Today, I’m speaking with J. Money, who is probably one of the most well-known figures in the personal finance blogging space. A father of three, a self-proclaimed minimalist, an avid coin collector and hip-hop fan, J. Money is also an award-winning personal finance blogger with over 12 industry awards, such as “Blog of the Year” and a “Lifetime Achievement” award. He’s been named a Top “Social Influencer” in personal finance & wealth and is consistently featured in media such as Forbes, Inc Magazine, New York Times, LA Times, Kiplinger, Entrepreneur, and Business Insider.
He most recently launched a new curation project in partnership with The Motley Fool called “All-Star Money” . With over a decade building communities online, Jay’s projects have now reached over 40 million views. J. Money’s blogging career began with a financial blunder and since then he’s been a very transparent money experimenter and his projects continue to connect the online world with the “real” world. J. Money is a full-time, self-employed, blogger who has publicly chronicled his net worth to the masses for over 11 years, which has now–after 139 net worth reports– surpassed the 1 million mark.
J. Money has had many successful online ventures, but the two he’s probably most known for are BudgetsAreSexy.com and RockStarFinance.com. He currently blogs on his personal site jmoney.biz. He’s very active on Twitter under the handle @BudgetsAreSexy and is well-loved for his authentic interaction and sense of humor.
In today’s chat we’ll cover everything from skateboarding and our personal strange collections to how we reconcile that with our minimalist philosophies. We get into what decluttering his online businesses felt like and how he detached from any identity being wrapped up in his entrepreneurial endeavors. We talk about knowing what “Enough” is and drawing limits around oursleves. We talk about how he named his sites and how he ended up in the world of personal finance. We also talk investing strategy and so much more in today’s interview. Tune in to learn more.
- Skateboarding as a new hobby
- (Meg’s husband) Jeremy’s video: Skateboarding on arroyo
- Coin collecting as a hobby
- Minimalism & collections
- Dana K. White’s book “Decluttering at the Speed of Life” (explains the “Container Theory”)
- What sparks joy?
- What led him to minimalism (intersection with personal finance + parenthood)
- When you are the only minimalist in a family, and the rest do not follow suit…
- Discussing a “resume of failures“, transparency & vulnerability
- Inspiration for this resume was Johannes Haushofer’s “CV of Failures“
- Discussing “identity” as a content creator (‘real life’ self vs. ‘online’ self) and how to reconcile the two
- Drawing boundaries/self-imposed limits around your online time. J. Money has screen-free nights & weekend rules.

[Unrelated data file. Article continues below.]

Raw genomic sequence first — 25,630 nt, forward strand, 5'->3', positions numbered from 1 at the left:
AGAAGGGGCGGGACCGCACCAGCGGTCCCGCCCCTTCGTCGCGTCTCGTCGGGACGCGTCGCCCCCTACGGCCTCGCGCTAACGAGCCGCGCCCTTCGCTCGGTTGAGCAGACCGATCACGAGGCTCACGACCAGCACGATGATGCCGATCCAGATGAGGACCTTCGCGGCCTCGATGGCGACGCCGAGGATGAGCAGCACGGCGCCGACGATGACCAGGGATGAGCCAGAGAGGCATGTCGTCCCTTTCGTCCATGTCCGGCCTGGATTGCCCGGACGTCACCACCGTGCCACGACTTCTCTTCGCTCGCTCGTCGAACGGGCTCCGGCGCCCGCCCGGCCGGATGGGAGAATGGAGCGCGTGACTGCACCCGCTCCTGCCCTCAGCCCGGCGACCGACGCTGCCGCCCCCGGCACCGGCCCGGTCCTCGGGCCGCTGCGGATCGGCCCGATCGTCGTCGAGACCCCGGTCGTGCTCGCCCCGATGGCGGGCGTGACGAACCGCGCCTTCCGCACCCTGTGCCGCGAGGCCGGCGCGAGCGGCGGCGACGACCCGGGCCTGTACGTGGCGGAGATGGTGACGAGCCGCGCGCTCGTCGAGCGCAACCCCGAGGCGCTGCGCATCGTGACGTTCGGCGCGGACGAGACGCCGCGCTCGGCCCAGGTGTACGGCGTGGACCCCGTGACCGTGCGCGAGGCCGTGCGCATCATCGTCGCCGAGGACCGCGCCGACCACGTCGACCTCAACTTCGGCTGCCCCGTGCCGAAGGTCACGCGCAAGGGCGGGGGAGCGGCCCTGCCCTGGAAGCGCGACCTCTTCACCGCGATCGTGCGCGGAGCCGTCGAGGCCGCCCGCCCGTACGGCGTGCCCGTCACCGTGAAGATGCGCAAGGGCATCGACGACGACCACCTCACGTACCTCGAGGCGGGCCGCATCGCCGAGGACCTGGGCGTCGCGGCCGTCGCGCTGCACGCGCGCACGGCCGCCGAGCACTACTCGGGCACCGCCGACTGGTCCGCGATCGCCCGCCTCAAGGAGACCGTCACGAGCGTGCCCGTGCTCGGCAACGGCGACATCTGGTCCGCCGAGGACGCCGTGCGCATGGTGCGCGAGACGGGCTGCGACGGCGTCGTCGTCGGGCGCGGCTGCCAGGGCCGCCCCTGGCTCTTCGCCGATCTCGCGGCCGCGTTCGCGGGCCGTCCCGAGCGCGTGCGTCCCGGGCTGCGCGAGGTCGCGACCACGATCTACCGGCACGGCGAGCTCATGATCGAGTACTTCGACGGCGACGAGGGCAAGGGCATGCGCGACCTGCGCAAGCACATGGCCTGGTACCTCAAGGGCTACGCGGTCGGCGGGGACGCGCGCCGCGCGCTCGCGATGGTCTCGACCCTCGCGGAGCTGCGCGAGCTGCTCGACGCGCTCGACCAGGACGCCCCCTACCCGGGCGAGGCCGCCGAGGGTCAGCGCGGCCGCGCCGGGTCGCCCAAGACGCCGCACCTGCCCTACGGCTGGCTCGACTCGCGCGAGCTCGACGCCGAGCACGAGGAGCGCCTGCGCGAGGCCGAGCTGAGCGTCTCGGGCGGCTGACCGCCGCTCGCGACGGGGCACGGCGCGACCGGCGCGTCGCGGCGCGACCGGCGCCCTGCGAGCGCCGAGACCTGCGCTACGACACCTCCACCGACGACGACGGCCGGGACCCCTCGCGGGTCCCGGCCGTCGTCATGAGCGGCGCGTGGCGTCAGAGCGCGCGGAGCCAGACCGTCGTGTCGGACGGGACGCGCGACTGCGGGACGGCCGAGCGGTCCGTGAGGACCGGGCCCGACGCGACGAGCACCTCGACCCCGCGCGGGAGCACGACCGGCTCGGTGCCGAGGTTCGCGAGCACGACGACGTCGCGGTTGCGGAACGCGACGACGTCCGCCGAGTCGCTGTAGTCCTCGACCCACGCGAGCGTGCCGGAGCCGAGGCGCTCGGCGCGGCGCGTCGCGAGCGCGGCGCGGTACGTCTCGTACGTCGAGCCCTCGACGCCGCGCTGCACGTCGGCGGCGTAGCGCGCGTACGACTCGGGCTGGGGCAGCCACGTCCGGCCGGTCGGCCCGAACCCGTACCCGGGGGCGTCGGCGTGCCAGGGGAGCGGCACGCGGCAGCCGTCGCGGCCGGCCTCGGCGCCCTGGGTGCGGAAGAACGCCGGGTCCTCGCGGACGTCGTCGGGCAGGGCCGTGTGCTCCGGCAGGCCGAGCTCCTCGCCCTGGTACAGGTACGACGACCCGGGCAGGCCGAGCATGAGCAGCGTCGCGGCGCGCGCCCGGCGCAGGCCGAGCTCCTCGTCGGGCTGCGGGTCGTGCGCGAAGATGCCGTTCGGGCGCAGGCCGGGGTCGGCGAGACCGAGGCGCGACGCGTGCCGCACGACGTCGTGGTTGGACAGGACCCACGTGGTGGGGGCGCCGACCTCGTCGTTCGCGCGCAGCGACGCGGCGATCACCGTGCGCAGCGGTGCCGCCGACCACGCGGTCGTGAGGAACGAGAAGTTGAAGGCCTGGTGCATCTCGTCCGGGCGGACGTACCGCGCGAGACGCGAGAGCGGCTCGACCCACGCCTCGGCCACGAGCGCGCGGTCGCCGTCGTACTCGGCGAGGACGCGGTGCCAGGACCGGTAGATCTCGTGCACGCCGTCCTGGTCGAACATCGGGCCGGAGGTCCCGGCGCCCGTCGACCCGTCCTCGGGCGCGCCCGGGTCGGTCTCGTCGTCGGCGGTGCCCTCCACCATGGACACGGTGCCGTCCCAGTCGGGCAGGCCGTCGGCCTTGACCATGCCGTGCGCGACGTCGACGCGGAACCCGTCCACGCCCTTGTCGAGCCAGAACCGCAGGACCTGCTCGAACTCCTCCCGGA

- Pay more attention to “real life” …more present and also more productive.
- What was it like letting go of successful businesses, such as a your podcast, BudgetsAreSexy & RockStar Finance?
- How did you not let your identity get wrapped up in these endeavors and also how did you let go?
- Knowing what is “enough” and the urge to have a ‘Pursuit of More’
- How do I deal with it? “I just don’t look.”
- Don’t sell when you are feeling desperate.
- How did you name the blog/handle “Budgets are Sexy”?/Why does “sexy” work?
- His first financial blunder and how that led him to the world of personal finance and eventually blogging
- How he approaches birthdays, Christmases and anniversaries as a frugal minimalist
- J. Money’s investing strategy. Discussing index funds and crypto
- J. Money’s “All Star Money” curation on The Motley Fool
- “You can always change your mind and do different stuff. …The pain is so tiny compared to everything you gain.”
- Minimalist mindset tip: “Would I rather have this item? Or cash in my hand?” (That cash means freedom & opportunity)
- Just take action and invest. It could be a good decision, and if it’s not, you change your mind! At least you DID it and now you know what you don’t like.
- “If you can learn to adapt and make changes–whether other people think you are crazy or not—I think that’s really good.
- “Everyone wants to be a millionaire. The reason you want to be a millionaire is because you want a cool life. Can I get this life without a million dollars? How fast can I get this cool life? What would I need to change to get this new life? Some people are willing to change a lot and some people don’t…unless you really really want it bad, you’re not going to change. If you’re not willing to put in the sacrifice and change, you’re not going to get it. As soon as you figure out your lifestyle–what you want–you can work backwards.”